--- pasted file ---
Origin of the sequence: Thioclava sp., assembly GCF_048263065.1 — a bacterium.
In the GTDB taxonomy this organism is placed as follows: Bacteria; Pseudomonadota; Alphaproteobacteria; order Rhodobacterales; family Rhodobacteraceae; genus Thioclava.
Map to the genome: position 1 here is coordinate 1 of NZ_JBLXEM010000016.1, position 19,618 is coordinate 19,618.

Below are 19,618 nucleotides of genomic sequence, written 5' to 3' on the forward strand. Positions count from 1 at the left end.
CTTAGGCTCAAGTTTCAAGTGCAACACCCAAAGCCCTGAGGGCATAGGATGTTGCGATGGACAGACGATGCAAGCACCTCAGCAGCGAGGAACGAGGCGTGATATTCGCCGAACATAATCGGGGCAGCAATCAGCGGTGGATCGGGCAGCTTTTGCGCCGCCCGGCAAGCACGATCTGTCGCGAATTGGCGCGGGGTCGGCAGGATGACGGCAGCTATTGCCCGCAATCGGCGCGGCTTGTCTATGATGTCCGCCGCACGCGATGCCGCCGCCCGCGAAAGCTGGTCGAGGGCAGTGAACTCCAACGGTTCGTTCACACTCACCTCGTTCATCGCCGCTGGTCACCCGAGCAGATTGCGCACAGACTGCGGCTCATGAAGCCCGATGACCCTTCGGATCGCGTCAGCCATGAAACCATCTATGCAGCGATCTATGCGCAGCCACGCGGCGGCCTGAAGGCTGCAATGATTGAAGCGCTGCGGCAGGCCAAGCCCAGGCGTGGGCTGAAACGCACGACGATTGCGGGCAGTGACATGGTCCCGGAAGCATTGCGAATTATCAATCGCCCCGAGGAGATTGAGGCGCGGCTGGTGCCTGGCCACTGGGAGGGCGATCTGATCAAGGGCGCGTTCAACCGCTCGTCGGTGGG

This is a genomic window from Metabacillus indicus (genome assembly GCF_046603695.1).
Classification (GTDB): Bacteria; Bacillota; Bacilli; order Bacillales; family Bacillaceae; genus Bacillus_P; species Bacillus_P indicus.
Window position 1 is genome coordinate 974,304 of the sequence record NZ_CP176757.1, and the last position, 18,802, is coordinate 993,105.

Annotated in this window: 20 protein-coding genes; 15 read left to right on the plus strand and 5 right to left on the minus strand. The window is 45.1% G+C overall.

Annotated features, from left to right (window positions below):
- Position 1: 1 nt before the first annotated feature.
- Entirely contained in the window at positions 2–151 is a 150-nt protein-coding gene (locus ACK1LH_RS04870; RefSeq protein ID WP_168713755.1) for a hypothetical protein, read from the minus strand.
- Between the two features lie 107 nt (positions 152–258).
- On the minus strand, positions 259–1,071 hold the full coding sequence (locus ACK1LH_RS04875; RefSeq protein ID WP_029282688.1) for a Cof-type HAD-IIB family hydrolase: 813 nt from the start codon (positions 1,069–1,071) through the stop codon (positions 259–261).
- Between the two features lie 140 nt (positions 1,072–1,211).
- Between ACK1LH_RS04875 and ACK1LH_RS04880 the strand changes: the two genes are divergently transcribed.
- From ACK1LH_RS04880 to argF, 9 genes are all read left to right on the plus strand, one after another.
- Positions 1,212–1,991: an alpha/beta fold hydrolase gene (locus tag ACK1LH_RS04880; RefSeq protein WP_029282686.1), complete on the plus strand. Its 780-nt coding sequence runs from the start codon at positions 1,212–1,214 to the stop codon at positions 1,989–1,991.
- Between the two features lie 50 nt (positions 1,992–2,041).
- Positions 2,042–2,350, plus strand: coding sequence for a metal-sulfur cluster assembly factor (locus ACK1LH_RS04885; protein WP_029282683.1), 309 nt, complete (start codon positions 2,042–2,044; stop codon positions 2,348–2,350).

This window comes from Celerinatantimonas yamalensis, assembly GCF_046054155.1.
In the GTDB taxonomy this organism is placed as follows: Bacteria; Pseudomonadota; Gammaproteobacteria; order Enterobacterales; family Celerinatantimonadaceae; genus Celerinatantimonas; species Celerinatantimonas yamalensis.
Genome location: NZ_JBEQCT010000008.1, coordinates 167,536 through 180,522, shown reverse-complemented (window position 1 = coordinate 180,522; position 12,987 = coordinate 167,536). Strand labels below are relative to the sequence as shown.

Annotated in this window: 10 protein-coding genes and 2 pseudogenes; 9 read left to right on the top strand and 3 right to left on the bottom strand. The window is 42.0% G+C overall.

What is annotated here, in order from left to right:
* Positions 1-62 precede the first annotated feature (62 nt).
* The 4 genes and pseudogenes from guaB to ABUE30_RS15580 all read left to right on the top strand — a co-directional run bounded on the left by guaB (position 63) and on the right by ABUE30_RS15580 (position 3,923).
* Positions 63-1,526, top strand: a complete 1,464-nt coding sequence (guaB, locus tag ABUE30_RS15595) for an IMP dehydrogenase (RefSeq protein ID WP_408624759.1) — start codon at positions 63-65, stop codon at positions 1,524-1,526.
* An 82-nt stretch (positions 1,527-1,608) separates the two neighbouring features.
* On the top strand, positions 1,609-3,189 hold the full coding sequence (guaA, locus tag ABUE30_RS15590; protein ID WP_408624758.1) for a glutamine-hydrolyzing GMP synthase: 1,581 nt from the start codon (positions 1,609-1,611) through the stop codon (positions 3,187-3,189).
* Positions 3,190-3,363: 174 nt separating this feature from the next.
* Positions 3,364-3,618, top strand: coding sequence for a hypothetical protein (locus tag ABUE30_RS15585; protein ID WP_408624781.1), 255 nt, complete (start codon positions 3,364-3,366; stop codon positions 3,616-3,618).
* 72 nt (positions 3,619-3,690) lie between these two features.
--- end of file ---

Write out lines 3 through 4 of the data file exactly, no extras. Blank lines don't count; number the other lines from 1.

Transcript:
Map to the genome: position 1 here is coordinate 1 of NZ_JBLXEM010000016.1, position 19,618 is coordinate 19,618.

Below are 19,618 nucleotides of genomic sequence, written 5' to 3' on the forward strand. Positions count from 1 at the left end.